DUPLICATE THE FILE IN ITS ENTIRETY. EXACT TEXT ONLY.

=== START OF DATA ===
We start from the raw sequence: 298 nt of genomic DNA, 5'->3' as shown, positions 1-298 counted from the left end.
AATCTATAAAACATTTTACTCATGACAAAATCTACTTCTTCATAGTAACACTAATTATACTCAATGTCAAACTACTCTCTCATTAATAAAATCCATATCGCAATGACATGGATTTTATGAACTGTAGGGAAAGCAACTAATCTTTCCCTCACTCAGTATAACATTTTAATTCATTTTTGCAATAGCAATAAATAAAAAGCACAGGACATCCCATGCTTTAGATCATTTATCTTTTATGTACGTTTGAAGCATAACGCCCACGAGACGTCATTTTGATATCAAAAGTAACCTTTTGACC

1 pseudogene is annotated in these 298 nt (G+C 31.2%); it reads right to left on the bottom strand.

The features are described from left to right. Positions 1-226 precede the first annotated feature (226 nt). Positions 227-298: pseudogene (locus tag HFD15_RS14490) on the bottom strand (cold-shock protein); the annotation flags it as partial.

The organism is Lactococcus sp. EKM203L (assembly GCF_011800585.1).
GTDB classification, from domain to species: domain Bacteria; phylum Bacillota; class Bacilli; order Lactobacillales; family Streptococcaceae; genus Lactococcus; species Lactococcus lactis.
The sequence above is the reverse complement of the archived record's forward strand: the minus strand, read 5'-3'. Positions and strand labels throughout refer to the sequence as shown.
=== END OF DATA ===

We start from the raw sequence: 298 nt of genomic DNA, 5'->3' as shown, positions 1-298 counted from the left end.
AATCTATAAAACATTTTACTCATGACAAAATCTACTTCTTCATAGTAACACTAATTATACTCAATGTCAAACTACTCTCTCATTAATAAAATCCATATCGCAATGACATGGATTTTATGAACTGTAGGGAAAGCAACTAATCTTTCCCTCACTCAGTATAACATTTTAATTCATTTTTGCAATAGCAATAAATAAAAAGCACAGGACATCCCATGCTTTAGATCATTTATCTTTTATGTACGTTTGAAGCATAACGCCCACGAGACGTCATTTTGATATCAAAAGTAACCTTTTGACC

1 pseudogene is annotated in these 298 nt (G+C 31.2%); it reads right to left on the bottom strand.

The features are described from left to right. Positions 1-226 precede the first annotated feature (226 nt). Positions 227-298: pseudogene (locus tag HFD15_RS14490) on the bottom strand (cold-shock protein); the annotation flags it as partial.

The organism is Lactococcus sp. EKM203L (assembly GCF_011800585.1).
GTDB classification, from domain to species: domain Bacteria; phylum Bacillota; class Bacilli; order Lactobacillales; family Streptococcaceae; genus Lactococcus; species Lactococcus lactis.
The sequence above is the reverse complement of the archived record's forward strand: the minus strand, read 5'-3'. Positions and strand labels throughout refer to the sequence as shown.